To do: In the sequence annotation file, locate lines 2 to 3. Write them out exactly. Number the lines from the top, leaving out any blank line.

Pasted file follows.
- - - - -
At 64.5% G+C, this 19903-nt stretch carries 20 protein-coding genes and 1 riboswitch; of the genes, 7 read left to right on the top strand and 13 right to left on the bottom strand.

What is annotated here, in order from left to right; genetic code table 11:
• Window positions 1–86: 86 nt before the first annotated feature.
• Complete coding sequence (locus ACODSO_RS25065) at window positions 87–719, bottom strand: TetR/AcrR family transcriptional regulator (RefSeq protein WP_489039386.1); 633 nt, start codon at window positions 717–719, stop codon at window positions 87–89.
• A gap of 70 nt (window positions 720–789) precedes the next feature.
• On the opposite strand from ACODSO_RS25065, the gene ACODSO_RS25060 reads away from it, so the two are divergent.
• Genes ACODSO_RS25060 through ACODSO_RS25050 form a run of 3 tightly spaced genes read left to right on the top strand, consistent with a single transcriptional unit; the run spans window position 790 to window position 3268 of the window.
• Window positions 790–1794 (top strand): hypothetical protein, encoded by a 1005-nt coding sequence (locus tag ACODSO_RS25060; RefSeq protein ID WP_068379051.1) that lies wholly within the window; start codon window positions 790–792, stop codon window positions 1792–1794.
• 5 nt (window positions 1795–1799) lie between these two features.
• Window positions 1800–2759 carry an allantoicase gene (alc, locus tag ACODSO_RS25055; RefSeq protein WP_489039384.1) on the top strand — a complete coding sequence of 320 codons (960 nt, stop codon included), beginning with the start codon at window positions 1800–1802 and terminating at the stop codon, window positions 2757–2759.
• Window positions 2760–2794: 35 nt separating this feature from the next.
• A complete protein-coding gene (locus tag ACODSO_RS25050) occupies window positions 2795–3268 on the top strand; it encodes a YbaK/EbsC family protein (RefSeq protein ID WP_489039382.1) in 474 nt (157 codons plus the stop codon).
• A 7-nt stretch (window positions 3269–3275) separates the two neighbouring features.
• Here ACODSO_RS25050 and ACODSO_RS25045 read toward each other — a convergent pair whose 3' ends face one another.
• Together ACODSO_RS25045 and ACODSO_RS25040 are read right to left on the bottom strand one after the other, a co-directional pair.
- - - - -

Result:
What is annotated here, in order from left to right; genetic code table 11:
• Window positions 1–86: 86 nt before the first annotated feature.